Sure, it might look like a developer wants to put three huge apartment complexes over existing businesses and homes in Oak Cliff, but that's only because Alamo Manhattan published a map of three huge buildings over existing businesses and homes in Oak Cliff. It's still all very preliminary, insist the company and its lobbyist, former City Council member Angela Hunt. If people don't want this "gateway" to the Bishop Arts neighborhood, as the project has been pitched, to be three huge, boxy apartment complexes, Hunt will tell the company not to do that.
"Let me be very clear about what I'm doing here. I'm not lobbying for a project that is not going to work for a neighborhood, and my purpose in working with Alamo Manhattan is not to advocate for a project that is rejected by Bishop Arts," Hunt says.
Hunt and Alamo Manhattan make a surprising pairing. During the eight years Hunt served on City Council, she earned a reputation for helping make Dallas a genuinely cooler city and fighting against Johnny Dallas-developer types. Yet when Alamo Manhattan presented a very Johnny Dallas-looking apartment project to suspicious locals and small business owners at Eno's pizza last week, Hunt was there to introduce the company. She offered a ringing endorsement of Alamo Manhattan, then vaguely described her relationship with them. She told the crowd about her experience as a councilwoman and did not say outright that she is now a hired gun.
"They contacted me a couple of months ago and asked if I would talk with them about Bishop Arts, and talk with them in general about new development in great areas like this. I said I'd be happy to," Hunt told everyone of her relationship with the company.
In fact, city records show she is a registered lobbyist for Alamo Manhattan. "They essentially hired me to criticize their project," she says over the phone. Like Alamo Manhattan, Hunt describes a project that is far from finished. The architecture on the current proposal doesn't look right, she says. "I don't think that the project is where it needs to be. I think aesthetically there has to be changes to make this project fit in with the architectural style" of the rest of the neighborhood.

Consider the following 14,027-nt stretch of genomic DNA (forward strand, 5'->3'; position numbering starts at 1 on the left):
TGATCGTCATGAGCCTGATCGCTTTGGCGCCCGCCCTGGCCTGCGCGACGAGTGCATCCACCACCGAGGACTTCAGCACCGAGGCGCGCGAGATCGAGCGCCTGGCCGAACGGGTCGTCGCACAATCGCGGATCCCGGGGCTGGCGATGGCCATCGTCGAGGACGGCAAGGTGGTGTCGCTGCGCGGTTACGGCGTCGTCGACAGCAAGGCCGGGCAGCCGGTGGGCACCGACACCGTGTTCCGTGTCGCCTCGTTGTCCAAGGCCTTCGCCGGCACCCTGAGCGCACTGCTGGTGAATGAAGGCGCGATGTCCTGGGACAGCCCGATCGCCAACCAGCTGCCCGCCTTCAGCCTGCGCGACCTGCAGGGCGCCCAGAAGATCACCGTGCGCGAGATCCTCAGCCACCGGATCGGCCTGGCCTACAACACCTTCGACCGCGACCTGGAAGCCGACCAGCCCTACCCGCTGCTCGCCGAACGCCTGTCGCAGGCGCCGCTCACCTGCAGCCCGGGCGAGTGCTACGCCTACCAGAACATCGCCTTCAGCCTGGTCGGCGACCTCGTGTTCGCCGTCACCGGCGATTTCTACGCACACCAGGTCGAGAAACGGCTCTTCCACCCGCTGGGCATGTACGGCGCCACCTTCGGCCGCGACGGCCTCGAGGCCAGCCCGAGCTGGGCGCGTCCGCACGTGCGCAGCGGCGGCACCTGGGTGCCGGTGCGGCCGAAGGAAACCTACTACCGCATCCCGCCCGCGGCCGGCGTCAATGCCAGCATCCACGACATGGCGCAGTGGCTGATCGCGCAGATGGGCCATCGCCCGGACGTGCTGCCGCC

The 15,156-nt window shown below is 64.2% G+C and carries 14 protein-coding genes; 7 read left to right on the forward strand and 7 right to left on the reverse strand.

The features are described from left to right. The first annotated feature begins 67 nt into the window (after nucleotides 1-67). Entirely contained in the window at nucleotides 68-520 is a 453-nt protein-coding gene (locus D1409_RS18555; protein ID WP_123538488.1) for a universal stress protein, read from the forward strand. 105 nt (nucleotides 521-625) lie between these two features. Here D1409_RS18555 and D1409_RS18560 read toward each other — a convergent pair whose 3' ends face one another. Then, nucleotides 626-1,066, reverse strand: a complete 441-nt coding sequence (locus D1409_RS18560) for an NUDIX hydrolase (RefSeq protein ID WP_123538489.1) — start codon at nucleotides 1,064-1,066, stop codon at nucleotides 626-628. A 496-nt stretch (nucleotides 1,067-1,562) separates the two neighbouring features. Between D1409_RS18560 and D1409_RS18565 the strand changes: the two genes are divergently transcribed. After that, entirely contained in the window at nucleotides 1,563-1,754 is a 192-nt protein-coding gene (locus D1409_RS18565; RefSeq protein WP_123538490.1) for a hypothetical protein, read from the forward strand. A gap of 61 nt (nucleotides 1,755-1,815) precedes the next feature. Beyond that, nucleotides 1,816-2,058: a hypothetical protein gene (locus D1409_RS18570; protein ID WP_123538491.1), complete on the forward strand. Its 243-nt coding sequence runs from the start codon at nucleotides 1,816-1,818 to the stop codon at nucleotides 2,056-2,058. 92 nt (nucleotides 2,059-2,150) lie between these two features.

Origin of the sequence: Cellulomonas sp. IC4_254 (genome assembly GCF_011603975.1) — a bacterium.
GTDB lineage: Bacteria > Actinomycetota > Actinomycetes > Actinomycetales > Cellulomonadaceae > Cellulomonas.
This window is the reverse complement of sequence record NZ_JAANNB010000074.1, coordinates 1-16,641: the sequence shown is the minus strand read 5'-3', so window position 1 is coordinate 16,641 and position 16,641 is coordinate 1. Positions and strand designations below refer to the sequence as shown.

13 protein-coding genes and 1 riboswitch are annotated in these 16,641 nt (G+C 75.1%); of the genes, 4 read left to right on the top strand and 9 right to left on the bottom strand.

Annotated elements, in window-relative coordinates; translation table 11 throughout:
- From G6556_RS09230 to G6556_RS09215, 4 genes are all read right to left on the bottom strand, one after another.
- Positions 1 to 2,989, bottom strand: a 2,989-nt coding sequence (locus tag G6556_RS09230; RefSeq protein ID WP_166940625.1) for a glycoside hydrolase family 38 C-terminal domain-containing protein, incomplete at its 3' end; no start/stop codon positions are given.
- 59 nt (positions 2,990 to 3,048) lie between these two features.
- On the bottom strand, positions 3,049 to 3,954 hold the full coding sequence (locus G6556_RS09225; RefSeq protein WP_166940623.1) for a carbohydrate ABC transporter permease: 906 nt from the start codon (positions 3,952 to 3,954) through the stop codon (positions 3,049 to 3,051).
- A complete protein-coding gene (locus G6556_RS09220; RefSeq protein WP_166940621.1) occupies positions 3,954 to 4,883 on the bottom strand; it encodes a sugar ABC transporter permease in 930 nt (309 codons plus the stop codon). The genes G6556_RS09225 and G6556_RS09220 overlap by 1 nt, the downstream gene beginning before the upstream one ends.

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Although the project is still on the drawing board, the company has already begun the process of asking the city for $11 million in public money through the neighborhood's TIF program, which invests some taxes paid in the TIF district directly into its development. It hired Hunt to help it do that. "My assistance has been helping them understand the TIF process and helping them go through the TIF process," she says.
But what if locals don't want the company to understand the TIF process? A Change.org petition asking Dallas to kill the entire Bishop Arts Gateway project has 3,700 signatures. Hunt said she hadn't seen that when the Observer interviewed her.
Alamo Manhattan appears to be more interested in Oak Cliff than Oak Cliff is in Alamo Manhattan. When the company made an offer to Oak Cliff property owner Jane Bryant in October 2014, its real estate agent told her in an email: "They are very bullish on the Bishop Arts area and are currently looking at some other properties close by in order to create critical mass and enhance the unique overall lifestyle of the neighborhood."
So, it's all very preliminary, even though the company is already making offers, and Hunt won't lobby for the project unless people like it, even though she's already helped the company understand how to get $11 million from the city.